By Moushumi Chaudhury (CARE USA), MD Khalid Hossian (Monash University), and Katherine Maltby (Gulf of Maine Research Institute). This blog stemmed from a session at the Adaptation Futures conference in Montreal, Canada in October 2023, where the authors shared these lessons on climate change adaptation and fisheries
Marine fisheries support fifty-six million people globally in providing food security and livelihoods. Ocean warming, however, has reduced fisheries productivity and this trend may continue, especially in tropical and temperate zones as marine organisms shift to colder waters[i]. Coastal storms and floods have also affected many fishing communities. This calls for creating enabling environments that support the fisheries sector to successfully adapt to climate impacts. This blog highlights examples from Asia, Africa, and North America where fisherfolk are adapting to climate change and lessons we can learn from three different contexts.
In Bangladesh, more than one million artisanal fisherfolk live in climate-vulnerable riverine and marine ecosystems. To support their climate change adaptation plans and processes, different agencies provide them with climate information including weather forecasts on temperature and precipitation, as well as information on climate-resilient alternative livelihoods. However, many fisherfolks in Bangladesh do not benefit from this climate information due to a lack of understanding of the ‘information ecosystem by the agencies that provide this information. Fisherfolk need information related to rapid onset events, such as floods and cyclones and not slow onset events like droughts. This lack of demand-driven climate information is due to agencies not conducting climate information needs assessments through participatory processes with fisherfolk and not co-generating knowledge or sharing approaches to understand the capacity of fisherfolks to use tools like mobile phones and the Internet. As such, to effectively verify, use and disseminate climate information, the artisanal fisherfolk community needs climate information ‘influencers’ within their communities and trusted community networks established under the leadership of information influencers. Through these actions, a stronger information ecosystem regarding climate impacts and adaptation options can be built for the artisanal fisherfolks in Bangladesh resulting in better climate information for adaptation decision making.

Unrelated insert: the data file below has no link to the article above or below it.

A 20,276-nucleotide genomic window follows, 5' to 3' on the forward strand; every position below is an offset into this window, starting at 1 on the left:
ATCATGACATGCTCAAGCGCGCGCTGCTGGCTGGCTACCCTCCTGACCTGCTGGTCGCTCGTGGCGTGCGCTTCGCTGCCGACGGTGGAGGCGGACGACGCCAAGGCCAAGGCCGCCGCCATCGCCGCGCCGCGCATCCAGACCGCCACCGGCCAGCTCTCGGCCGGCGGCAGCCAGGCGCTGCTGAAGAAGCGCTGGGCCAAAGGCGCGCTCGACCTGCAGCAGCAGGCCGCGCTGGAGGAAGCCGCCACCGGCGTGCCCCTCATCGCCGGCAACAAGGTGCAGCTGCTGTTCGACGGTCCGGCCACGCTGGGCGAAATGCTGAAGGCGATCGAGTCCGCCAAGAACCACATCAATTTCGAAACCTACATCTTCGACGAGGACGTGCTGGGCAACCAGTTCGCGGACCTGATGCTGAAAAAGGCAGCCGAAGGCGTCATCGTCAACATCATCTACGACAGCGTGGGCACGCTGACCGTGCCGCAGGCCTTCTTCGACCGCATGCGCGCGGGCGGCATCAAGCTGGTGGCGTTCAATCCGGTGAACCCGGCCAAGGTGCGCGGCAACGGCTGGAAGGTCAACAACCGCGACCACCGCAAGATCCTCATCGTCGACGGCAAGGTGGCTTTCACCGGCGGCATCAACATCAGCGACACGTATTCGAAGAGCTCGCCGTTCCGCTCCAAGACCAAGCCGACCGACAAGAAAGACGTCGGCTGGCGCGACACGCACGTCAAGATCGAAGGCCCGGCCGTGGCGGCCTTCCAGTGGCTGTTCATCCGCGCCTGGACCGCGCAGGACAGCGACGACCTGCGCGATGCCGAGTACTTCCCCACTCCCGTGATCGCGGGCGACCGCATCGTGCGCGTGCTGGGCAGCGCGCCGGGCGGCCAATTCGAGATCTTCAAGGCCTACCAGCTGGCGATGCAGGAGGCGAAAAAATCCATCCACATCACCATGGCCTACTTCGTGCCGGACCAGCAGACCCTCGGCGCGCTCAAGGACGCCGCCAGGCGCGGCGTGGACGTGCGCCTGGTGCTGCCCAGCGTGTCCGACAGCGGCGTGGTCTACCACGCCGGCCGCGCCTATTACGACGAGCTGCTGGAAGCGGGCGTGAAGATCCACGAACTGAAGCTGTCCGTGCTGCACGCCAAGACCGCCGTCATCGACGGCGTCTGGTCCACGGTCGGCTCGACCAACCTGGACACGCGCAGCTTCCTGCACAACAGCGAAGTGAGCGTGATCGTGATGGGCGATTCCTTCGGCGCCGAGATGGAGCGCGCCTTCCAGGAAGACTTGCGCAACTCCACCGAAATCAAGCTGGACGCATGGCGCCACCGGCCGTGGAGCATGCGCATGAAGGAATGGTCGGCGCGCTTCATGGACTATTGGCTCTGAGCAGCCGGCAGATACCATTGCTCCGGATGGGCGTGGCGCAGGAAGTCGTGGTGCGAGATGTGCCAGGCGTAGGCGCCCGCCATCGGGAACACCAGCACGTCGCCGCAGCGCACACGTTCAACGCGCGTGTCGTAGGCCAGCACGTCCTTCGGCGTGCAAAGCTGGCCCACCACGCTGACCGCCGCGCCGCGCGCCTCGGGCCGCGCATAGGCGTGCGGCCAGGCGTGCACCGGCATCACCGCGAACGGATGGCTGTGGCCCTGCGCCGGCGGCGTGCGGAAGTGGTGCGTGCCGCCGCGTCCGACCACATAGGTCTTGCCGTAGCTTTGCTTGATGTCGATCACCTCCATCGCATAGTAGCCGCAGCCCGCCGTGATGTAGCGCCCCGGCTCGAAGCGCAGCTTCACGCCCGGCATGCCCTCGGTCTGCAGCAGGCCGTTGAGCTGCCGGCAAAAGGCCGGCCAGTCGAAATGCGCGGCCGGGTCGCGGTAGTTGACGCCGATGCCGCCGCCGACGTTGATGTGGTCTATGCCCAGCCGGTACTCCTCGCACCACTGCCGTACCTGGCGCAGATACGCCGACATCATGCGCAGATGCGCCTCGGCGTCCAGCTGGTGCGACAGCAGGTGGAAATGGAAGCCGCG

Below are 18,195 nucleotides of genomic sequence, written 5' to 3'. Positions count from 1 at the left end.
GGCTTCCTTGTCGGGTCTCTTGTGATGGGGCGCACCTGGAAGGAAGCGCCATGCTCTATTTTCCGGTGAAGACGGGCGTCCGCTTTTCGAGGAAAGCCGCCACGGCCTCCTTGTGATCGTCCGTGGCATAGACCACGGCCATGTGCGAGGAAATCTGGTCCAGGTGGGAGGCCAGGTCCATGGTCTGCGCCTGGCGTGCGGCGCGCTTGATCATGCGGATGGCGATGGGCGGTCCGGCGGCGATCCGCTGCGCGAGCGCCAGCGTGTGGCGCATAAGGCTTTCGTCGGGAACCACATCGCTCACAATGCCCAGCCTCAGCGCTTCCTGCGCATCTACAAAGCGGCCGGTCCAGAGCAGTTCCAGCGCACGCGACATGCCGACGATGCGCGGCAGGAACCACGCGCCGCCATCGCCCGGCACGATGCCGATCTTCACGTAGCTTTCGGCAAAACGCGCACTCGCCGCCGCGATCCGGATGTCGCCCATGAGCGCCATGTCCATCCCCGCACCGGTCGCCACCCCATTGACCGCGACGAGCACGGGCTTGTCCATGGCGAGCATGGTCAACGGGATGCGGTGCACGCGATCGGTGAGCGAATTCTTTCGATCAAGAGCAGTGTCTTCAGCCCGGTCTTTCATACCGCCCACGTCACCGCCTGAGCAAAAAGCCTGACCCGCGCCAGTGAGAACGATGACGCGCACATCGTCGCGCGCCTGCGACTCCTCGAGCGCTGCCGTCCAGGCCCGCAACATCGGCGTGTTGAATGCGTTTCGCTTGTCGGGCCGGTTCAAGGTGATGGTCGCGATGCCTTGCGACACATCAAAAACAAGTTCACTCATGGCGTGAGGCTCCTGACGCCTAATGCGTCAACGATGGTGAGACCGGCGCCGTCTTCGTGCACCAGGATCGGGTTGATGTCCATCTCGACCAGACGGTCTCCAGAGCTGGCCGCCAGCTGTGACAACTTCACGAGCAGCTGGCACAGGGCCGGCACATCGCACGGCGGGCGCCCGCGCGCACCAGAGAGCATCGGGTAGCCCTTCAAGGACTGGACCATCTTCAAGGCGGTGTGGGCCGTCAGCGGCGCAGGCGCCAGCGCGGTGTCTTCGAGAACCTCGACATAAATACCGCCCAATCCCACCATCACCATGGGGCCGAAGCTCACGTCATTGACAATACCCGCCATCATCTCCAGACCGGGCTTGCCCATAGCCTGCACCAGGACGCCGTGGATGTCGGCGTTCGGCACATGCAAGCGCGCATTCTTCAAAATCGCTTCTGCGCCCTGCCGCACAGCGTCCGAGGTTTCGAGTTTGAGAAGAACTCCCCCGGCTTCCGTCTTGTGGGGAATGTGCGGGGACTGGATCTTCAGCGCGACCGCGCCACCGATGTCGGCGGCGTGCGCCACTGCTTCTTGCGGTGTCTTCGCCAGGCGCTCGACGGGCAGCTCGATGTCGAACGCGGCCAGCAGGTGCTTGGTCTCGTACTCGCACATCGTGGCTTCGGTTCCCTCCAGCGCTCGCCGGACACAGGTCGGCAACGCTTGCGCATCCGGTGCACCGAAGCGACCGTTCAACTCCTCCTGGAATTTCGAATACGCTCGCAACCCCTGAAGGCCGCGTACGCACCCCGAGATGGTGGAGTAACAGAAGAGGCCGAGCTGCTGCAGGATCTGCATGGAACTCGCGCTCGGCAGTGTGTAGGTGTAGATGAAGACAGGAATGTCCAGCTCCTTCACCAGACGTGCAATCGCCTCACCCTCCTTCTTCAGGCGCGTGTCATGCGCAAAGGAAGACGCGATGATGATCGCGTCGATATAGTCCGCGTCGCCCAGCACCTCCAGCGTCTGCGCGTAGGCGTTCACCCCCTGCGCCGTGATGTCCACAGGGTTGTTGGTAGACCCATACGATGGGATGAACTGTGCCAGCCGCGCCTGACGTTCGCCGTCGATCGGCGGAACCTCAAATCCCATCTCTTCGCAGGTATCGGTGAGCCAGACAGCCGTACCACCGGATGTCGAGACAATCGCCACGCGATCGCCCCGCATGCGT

Marine fisherfolk at fish landing station in Bangladesh. Photo credit: MD Khalid Hossian
Fishing communities in the Northeast US are also facing significant climate impacts. American lobster is an iconic and valuable fishery, but stocks in southern New England (SNE) have declined since the late 1990s partly driven by climate change alongside other environmental factors. This has led to significant social and economic impacts on local and regional scales. Research at the Gulf of Maine Research Institute has found that SNE lobstermen have responded to declining lobster populations in many ways, including developing new fishing practices or adjusting their business operations. This includes altering their fishing grounds and changing the time they leave traps in the water. Others diversified their catch portfolios to species such as whelk or Jonah crab or gained additional incomes from alternative jobs outside of fishing. Others left lobstering completely to pursue new fisheries or alternative livelihoods. These findings hold useful insights for adaptation planning for the fishery. Firstly, fisheries management and resilience approaches need to cater for diverse strategies in how lobstermen adapt to allow for different individual capacities, needs and preferences. Secondly, identifying other diverse stakeholders beyond fisheries managers, for example non-profits or community groups working in mental health or job transitions and up-skilling, can provide additional information and support to lobstermen as they consider requirements and available options for their adaptation to future impacts.